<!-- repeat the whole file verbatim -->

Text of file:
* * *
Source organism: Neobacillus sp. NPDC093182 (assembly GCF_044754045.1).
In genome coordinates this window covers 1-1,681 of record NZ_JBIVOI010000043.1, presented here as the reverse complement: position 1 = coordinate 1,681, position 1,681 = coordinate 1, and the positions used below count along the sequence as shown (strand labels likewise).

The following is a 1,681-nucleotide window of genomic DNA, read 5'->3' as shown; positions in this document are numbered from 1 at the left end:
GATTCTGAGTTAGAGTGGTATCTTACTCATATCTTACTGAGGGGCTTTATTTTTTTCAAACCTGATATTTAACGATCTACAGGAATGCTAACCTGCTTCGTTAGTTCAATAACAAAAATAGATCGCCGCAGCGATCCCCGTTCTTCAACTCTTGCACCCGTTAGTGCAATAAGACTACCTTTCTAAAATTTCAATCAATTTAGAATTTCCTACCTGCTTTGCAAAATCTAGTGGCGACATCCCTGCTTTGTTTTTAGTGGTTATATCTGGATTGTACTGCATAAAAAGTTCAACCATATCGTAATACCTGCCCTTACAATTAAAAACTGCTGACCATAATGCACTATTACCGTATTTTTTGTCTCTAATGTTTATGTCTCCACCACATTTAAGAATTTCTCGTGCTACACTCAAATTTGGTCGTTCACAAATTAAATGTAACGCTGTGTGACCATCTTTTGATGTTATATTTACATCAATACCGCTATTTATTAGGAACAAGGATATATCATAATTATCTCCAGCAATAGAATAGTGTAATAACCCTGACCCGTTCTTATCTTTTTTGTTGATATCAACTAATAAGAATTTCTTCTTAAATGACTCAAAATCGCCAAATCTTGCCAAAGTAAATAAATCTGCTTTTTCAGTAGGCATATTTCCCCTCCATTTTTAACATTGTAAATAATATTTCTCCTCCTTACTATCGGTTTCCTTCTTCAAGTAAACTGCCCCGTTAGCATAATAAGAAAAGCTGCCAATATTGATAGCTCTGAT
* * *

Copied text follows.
Source organism: Neobacillus sp. NPDC093182 (assembly GCF_044754045.1).
In genome coordinates this window covers 1-1,681 of record NZ_JBIVOI010000043.1, presented here as the reverse complement: position 1 = coordinate 1,681, position 1,681 = coordinate 1, and the positions used below count along the sequence as shown (strand labels likewise).

The following is a 1,681-nucleotide window of genomic DNA, read 5'->3' as shown; positions in this document are numbered from 1 at the left end:
GATTCTGAGTTAGAGTGGTATCTTACTCATATCTTACTGAGGGGCTTTATTTTTTTCAAACCTGATATTTAACGATCTACAGGAATGCTAACCTGCTTCGTTAGTTCAATAACAAAAATAGATCGCCGCAGCGATCCCCGTTCTTCAACTCTTGCACCCGTTAGTGCAATAAGACTACCTTTCTAAAATTTCAATCAATTTAGAATTTCCTACCTGCTTTGCAAAATCTAGTGGCGACATCCCTGCTTTGTTTTTAGTGGTTATATCTGGATTGTACTGCATAAAAAGTTCAACCATATCGTAATACCTGCCCTTACAATTAAAAACTGCTGACCATAATGCACTATTACCGTATTTTTTGTCTCTAATGTTTATGTCTCCACCACATTTAAGAATTTCTCGTGCTACACTCAAATTTGGTCGTTCACAAATTAAATGTAACGCTGTGTGACCATCTTTTGATGTTATATTTACATCAATACCGCTATTTATTAGGAACAAGGATATATCATAATTATCTCCAGCAATAGAATAGTGTAATAACCCTGACCCGTTCTTATCTTTTTTGTTGATATCAACTAATAAGAATTTCTTCTTAAATGACTCAAAATCGCCAAATCTTGCCAAAGTAAATAAATCTGCTTTTTCAGTAGGCATATTTCCCCTCCATTTTTAACATTGTAAATAATATTTCTCCTCCTTACTATCGGTTTCCTTCTTCAAGTAAACTGCCCCGTTAGCATAATAAGAAAAGCTGCCAATATTGATAGCTCTGAT